I think Favre played very well before he was injured last year and to say he “Favre stunk last year” is a bit misleading. He had 20 TDs and 12 INT and had the Jets at 8-3 through Week 12 before he was hurt and was miserable the rest of the year. It’s blatanly obvious the bicep was the reason for his decline. If the bicep is healthy then it’s worth signing Favre.

  2. speedvike says:

    your conclusion contradicts what you stated earlier in that Winning equals revenue and support. 1st playoff game in years and didnt sell out until the last minute which was extended twice. with favre at the helm im willing to bet if they did make the playoffs it would be sold out in 15min.

    the tanking bit would get childress fired, and thats one step closer to having billick here. its my belief that if rosen or tj tank, childress will be let go also, and i think childress knows that which is why hes trying to persuade favre into playing one more year.

  3. Aaron says:

    Ha, I like the IHOP tag.

    I pretty much agree with this take. It’s hard not to get caught up in the whirlwind of activity, and even just the MENTIONING of Favre to the Vikings has produced more ESPN air time than the team has had since the MOss days. But I have this gut feeling that his performance would be a repeat of last year with the Jets and he’d throw away our playoff hopes, let along fans’ Super Bowl hopes. At least the Jets had a stadium agreement already before he butchered that …

    But man, even with the small chance that it could work out … Wow. I just hope Childress does his homework.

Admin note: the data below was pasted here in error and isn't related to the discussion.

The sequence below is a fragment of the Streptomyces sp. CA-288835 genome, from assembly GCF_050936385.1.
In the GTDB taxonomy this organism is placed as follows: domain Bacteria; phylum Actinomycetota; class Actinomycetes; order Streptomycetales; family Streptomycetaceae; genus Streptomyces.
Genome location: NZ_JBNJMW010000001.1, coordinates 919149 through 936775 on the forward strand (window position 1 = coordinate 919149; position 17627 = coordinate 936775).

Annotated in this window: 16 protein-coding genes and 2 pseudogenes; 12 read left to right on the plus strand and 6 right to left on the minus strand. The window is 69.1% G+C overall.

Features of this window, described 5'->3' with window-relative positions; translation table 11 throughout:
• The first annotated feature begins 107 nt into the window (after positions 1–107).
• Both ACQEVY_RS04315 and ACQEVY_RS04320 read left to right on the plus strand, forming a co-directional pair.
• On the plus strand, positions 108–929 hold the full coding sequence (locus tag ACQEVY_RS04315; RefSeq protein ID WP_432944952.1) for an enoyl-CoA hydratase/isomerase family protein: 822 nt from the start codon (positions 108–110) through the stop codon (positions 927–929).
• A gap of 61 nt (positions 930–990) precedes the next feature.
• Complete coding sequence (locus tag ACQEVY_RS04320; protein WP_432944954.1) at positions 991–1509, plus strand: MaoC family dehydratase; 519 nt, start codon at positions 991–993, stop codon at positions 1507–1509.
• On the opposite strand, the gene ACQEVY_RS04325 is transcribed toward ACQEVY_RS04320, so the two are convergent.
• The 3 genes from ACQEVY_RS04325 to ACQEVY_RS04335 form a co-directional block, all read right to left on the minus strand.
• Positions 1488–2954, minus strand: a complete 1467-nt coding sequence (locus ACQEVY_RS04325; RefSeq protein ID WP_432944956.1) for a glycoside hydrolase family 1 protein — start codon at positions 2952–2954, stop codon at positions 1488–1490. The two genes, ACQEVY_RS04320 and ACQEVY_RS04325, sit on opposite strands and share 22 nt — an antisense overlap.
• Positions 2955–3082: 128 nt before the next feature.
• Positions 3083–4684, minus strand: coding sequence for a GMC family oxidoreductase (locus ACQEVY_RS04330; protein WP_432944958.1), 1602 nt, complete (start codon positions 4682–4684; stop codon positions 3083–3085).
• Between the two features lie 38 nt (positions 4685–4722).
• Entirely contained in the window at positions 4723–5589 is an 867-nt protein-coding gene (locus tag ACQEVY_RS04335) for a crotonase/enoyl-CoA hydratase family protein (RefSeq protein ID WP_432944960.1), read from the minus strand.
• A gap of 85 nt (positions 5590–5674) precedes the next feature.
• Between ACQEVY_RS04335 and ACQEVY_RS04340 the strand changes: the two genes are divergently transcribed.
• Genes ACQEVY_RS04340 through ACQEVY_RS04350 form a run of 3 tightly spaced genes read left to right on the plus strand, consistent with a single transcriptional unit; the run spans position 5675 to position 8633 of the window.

4. RCA says:

    Chilly is on thin ice–we all know this. He’s putting in his chips and trying to snag Favre for (hopefully) a year of success. I have to say I respect Chilly for that.
    I agree with Ace. If his arm is good to go, then Favre can take us deep.

  5. Adam Warwas says:

    Aaron & RCA, thanks for stopping in and sharing your thoughts!

    I agree that I did contradict myself earlier… something tells me I might do that a few times in the next few weeks as I try to figure out whether or not this is a good thing for the Vikes… haha.

    The thing is, I just don’t think he’s very good anymore. I think Favre will start out great against easy compeition, and then when his body starts to ache and the competition gets tougher, then it’ll be all over with.

    As far as revenue goes, I don’t know that Favre has what it takes to even get us to the playoffs because of his gunslingin’ ways. Rosenfels or even T-Jack would be far more suited to manage a game and let Peterson and the defense do the actual winning part.

    That’s just my opinion though… and the truth wont be known until December, haha.

    Thanks again for stopping in.

  6. Adam Warwas says:

    …And ACE too… thanks for the thoughts and stopping in. (Sorry I missed you in the first comment)